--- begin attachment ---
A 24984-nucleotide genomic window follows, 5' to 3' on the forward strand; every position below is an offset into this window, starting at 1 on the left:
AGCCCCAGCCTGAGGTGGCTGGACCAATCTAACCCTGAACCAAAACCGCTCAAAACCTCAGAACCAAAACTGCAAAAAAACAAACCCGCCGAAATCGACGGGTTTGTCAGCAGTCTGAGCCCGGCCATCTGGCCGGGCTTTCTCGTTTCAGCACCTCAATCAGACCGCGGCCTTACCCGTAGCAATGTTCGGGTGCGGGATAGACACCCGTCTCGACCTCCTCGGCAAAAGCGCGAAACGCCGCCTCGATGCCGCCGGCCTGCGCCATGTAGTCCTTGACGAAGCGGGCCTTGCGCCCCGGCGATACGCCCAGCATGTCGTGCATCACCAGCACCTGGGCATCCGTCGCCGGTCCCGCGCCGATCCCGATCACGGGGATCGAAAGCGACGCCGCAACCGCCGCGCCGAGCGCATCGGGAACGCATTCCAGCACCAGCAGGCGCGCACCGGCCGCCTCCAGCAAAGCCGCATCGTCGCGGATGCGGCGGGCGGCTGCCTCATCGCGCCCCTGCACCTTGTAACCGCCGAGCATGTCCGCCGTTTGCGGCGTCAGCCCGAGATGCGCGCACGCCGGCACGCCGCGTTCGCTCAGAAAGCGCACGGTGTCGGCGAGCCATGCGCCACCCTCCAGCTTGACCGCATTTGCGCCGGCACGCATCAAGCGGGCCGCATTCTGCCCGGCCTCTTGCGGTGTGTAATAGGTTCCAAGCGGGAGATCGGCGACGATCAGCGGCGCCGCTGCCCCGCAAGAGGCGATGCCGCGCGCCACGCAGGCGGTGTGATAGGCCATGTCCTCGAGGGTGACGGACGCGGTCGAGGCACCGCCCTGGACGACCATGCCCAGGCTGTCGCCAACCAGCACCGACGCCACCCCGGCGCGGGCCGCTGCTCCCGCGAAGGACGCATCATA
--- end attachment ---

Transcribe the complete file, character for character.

A 24984-nucleotide genomic window follows, 5' to 3' on the forward strand; every position below is an offset into this window, starting at 1 on the left:
AGCCCCAGCCTGAGGTGGCTGGACCAATCTAACCCTGAACCAAAACCGCTCAAAACCTCAGAACCAAAACTGCAAAAAAACAAACCCGCCGAAATCGACGGGTTTGTCAGCAGTCTGAGCCCGGCCATCTGGCCGGGCTTTCTCGTTTCAGCACCTCAATCAGACCGCGGCCTTACCCGTAGCAATGTTCGGGTGCGGGATAGACACCCGTCTCGACCTCCTCGGCAAAAGCGCGAAACGCCGCCTCGATGCCGCCGGCCTGCGCCATGTAGTCCTTGACGAAGCGGGCCTTGCGCCCCGGCGATACGCCCAGCATGTCGTGCATCACCAGCACCTGGGCATCCGTCGCCGGTCCCGCGCCGATCCCGATCACGGGGATCGAAAGCGACGCCGCAACCGCCGCGCCGAGCGCATCGGGAACGCATTCCAGCACCAGCAGGCGCGCACCGGCCGCCTCCAGCAAAGCCGCATCGTCGCGGATGCGGCGGGCGGCTGCCTCATCGCGCCCCTGCACCTTGTAACCGCCGAGCATGTCCGCCGTTTGCGGCGTCAGCCCGAGATGCGCGCACGCCGGCACGCCGCGTTCGCTCAGAAAGCGCACGGTGTCGGCGAGCCATGCGCCACCCTCCAGCTTGACCGCATTTGCGCCGGCACGCATCAAGCGGGCCGCATTCTGCCCGGCCTCTTGCGGTGTGTAATAGGTTCCAAGCGGGAGATCGGCGACGATCAGCGGCGCCGCTGCCCCGCAAGAGGCGATGCCGCGCGCCACGCAGGCGGTGTGATAGGCCATGTCCTCGAGGGTGACGGACGCGGTCGAGGCACCGCCCTGGACGACCATGCCCAGGCTGTCGCCAACCAGCACCGACGCCACCCCGGCGCGGGCCGCTGCTCCCGCGAAGGACGCATCATA